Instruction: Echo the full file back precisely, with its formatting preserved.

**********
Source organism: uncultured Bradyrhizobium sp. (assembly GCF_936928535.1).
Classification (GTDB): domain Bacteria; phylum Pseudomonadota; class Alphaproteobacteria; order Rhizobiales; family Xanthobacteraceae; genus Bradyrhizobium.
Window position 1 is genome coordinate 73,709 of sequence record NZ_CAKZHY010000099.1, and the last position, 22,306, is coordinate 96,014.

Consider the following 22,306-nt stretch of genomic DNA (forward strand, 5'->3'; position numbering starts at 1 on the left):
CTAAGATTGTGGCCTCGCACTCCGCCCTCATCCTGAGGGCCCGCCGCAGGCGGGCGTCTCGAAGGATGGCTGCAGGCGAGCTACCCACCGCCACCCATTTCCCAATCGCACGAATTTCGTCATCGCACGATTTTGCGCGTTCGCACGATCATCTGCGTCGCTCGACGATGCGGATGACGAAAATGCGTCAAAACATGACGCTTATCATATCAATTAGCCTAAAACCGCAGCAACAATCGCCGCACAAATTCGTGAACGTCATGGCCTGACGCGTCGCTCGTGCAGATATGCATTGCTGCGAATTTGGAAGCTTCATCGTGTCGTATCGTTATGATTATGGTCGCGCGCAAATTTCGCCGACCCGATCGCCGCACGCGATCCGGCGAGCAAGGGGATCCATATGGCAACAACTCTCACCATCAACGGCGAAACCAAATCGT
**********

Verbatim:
Source organism: uncultured Bradyrhizobium sp. (assembly GCF_936928535.1).
Classification (GTDB): domain Bacteria; phylum Pseudomonadota; class Alphaproteobacteria; order Rhizobiales; family Xanthobacteraceae; genus Bradyrhizobium.
Window position 1 is genome coordinate 73,709 of sequence record NZ_CAKZHY010000099.1, and the last position, 22,306, is coordinate 96,014.

Consider the following 22,306-nt stretch of genomic DNA (forward strand, 5'->3'; position numbering starts at 1 on the left):
CTAAGATTGTGGCCTCGCACTCCGCCCTCATCCTGAGGGCCCGCCGCAGGCGGGCGTCTCGAAGGATGGCTGCAGGCGAGCTACCCACCGCCACCCATTTCCCAATCGCACGAATTTCGTCATCGCACGATTTTGCGCGTTCGCACGATCATCTGCGTCGCTCGACGATGCGGATGACGAAAATGCGTCAAAACATGACGCTTATCATATCAATTAGCCTAAAACCGCAGCAACAATCGCCGCACAAATTCGTGAACGTCATGGCCTGACGCGTCGCTCGTGCAGATATGCATTGCTGCGAATTTGGAAGCTTCATCGTGTCGTATCGTTATGATTATGGTCGCGCGCAAATTTCGCCGACCCGATCGCCGCACGCGATCCGGCGAGCAAGGGGATCCATATGGCAACAACTCTCACCATCAACGGCGAAACCAAATCGT